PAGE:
Associate Professor of Old Testament
Department of Biblical Studies
Lenox 321
Phone: 609.497.7855
Fax: 609.279.9485
Email: [email protected]
CV (.pdf)


 Jacqueline E. Lapsley is associate professor of Old Testament at Princeton Theological Seminary. She earned her M.A. from the University of North Carolina at Chapel Hill, her M.Div. from Princeton Seminary, and her Ph.D. from Emory University. She is interested in literary readings of the Old Testament narratives, the prophets, Old Testament ethics, and theological anthropology in the Old Testament. Her courses cover sin and salvation in the Old Testament, women in the Old Testament narratives, and Old Testament ethics. Associate Editor of A Dictionary of Scripture and Ethics (forthcoming from Baker Academic). She is likewise co-editing with Carol Newsom and Sharon Ringe, a revision of the Women’s Bible Commentary (forthcoming 2012 from Westminster/John Knox Press). She is also co-chair of the Ethics and Biblical Interpretation Group at SBL. Professor Lapsley is an ordained elder and teaches and preaches in congregations.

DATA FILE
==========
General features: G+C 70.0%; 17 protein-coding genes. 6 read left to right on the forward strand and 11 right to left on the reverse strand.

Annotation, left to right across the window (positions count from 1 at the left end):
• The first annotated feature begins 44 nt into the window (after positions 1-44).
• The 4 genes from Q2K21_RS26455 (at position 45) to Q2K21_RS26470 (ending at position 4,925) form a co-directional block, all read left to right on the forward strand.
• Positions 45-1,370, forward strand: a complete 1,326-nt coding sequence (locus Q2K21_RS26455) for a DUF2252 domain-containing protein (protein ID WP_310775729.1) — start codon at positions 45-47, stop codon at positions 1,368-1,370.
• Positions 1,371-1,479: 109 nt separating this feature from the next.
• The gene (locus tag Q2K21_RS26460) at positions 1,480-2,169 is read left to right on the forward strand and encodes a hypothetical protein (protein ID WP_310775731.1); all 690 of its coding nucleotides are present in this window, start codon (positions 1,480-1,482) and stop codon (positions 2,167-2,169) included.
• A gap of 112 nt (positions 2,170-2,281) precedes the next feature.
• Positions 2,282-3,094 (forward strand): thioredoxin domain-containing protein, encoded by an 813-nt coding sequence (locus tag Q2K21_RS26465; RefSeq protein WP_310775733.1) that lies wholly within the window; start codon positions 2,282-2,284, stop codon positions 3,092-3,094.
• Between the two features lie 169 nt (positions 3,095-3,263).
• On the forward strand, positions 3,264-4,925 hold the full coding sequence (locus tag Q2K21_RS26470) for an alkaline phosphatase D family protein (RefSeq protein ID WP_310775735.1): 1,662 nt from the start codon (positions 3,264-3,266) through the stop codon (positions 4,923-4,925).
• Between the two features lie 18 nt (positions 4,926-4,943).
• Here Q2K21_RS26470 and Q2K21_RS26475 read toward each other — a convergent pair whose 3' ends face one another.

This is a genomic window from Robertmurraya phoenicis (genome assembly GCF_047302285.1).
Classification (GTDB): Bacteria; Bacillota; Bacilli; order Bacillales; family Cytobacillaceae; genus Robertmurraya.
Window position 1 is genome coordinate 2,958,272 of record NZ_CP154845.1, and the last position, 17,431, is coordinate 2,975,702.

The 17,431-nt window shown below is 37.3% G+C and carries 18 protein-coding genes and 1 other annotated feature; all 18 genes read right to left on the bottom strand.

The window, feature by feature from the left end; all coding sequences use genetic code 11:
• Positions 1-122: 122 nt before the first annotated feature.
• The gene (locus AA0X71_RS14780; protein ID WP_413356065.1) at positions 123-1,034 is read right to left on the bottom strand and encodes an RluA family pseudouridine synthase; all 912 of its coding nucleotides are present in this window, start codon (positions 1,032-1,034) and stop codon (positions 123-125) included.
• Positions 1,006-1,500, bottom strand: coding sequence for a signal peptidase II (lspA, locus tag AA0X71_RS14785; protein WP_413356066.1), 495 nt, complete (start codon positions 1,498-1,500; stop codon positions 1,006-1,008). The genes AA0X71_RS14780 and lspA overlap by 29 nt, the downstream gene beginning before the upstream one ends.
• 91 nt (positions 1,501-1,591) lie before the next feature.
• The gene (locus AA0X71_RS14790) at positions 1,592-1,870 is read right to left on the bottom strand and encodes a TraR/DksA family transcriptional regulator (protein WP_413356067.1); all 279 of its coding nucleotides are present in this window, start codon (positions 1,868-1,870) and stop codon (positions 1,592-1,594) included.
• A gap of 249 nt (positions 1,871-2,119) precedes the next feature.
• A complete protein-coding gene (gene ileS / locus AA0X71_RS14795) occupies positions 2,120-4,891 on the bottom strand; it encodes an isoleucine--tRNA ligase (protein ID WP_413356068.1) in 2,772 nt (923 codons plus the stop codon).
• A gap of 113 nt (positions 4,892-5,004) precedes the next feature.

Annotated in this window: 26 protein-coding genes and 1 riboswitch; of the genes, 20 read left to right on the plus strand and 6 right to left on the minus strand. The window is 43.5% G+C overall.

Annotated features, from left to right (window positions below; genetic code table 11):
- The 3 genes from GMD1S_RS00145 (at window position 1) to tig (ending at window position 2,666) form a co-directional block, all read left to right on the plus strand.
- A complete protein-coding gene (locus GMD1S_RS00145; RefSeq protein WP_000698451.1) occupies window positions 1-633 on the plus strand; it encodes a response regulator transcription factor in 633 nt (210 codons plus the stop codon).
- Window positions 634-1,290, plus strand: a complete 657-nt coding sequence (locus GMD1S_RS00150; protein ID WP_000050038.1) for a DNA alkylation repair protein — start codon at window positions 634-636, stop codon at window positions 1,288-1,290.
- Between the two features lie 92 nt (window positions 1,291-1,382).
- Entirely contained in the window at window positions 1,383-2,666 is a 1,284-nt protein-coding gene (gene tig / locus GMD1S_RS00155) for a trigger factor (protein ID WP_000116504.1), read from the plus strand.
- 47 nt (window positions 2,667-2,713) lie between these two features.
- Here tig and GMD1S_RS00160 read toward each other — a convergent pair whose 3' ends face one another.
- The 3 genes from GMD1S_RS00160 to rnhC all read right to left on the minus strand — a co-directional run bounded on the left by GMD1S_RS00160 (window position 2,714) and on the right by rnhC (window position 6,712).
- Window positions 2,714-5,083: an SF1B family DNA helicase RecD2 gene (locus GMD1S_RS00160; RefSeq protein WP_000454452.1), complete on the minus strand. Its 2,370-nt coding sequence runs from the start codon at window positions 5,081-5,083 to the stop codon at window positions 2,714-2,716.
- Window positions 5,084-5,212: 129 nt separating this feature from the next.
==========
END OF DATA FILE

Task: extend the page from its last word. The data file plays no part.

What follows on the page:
Major Publications

“A Feeling for God: Emotions and Moral Formation in Ezekiel.” In Character Ethics and the Old Testament: Appropriating Scripture for Moral Life, edited by M. Daniel Carroll R. and Jacqueline E. Lapsley (Westminster John Knox Press, 2007)

“Ezekiel Through the Spectacles of Faith.” In Reformed Theology: Identity and Ecumenicity II: Biblical Interpretation in the Reformed Tradition, edited by Michael Welker and Wallace M. Alston Jr. (Wm. B. Eerdmans Publishing Company, 2007)

“Alternative Worlds: Reading the Bible as Scripture.” In Engaging Biblical Authority: Perspectives on the Bible as Scripture, edited by William P. Brown (Westminster John Knox Press, 2007)

Character Ethics and the Old Testament: Moral Dimensions in Scripture, coedited with M. Daniel Carroll R. (Westminster John Knox Press, 2007)

Whispering the Word: Hearing Women’s Stories in the Old Testament (Westminster John Knox Press, 2005)

Can These Bones Live? The Problem of the Moral Self in the book of Ezekiel (de Gruyter, 2000)